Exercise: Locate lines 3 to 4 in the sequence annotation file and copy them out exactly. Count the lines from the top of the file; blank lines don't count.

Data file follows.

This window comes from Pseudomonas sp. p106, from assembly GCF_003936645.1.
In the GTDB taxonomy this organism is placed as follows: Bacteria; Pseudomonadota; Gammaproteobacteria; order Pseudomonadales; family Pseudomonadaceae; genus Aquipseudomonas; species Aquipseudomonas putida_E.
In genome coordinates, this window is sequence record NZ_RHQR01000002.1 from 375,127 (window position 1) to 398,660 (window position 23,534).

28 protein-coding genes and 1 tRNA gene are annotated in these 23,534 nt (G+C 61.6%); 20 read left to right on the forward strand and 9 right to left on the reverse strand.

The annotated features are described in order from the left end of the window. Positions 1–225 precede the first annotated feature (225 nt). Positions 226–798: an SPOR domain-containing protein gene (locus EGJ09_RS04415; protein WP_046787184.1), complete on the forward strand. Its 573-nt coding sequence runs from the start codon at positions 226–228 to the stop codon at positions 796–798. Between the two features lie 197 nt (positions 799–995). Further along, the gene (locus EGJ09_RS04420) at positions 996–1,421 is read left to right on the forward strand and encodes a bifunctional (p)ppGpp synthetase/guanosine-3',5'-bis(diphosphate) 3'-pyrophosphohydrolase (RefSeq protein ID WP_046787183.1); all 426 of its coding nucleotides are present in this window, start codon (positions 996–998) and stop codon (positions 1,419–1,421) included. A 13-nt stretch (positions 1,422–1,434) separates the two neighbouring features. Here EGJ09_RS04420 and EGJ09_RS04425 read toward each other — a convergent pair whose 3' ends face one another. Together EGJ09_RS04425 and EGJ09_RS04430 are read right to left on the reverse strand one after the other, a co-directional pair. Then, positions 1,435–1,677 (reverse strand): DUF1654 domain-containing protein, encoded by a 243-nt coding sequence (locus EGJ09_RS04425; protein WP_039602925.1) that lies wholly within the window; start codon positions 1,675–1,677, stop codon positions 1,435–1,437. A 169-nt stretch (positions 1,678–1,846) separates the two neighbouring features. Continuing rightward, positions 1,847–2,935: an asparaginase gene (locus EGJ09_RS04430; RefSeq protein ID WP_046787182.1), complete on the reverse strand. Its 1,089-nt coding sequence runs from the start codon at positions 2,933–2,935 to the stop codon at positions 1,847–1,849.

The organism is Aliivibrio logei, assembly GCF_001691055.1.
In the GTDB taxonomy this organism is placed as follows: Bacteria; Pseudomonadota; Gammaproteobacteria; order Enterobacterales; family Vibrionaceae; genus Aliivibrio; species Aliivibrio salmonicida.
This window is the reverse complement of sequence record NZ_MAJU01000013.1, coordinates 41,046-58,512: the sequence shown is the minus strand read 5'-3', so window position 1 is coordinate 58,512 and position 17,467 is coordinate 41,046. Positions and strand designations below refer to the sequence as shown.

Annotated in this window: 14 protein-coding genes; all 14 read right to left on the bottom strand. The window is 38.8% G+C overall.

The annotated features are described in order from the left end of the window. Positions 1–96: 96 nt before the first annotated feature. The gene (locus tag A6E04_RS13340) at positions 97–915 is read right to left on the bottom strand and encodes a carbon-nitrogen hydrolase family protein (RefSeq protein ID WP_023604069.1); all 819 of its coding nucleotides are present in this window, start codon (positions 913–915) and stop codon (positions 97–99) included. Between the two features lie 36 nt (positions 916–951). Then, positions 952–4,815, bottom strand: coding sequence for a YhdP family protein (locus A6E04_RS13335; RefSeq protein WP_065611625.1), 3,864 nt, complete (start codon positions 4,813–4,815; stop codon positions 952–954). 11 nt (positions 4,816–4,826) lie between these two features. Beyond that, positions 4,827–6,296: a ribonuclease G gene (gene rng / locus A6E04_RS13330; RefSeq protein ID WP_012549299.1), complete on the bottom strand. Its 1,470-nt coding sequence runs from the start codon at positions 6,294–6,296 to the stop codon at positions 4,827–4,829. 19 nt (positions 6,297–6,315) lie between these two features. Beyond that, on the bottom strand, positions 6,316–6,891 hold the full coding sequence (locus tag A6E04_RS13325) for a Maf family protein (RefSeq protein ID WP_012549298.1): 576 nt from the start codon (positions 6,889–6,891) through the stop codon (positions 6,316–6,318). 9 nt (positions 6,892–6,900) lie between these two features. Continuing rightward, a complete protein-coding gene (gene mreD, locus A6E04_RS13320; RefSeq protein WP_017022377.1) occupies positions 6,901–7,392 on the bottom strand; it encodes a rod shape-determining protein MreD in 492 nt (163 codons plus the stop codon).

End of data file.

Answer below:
In genome coordinates, this window is sequence record NZ_RHQR01000002.1 from 375,127 (window position 1) to 398,660 (window position 23,534).

28 protein-coding genes and 1 tRNA gene are annotated in these 23,534 nt (G+C 61.6%); 20 read left to right on the forward strand and 9 right to left on the reverse strand.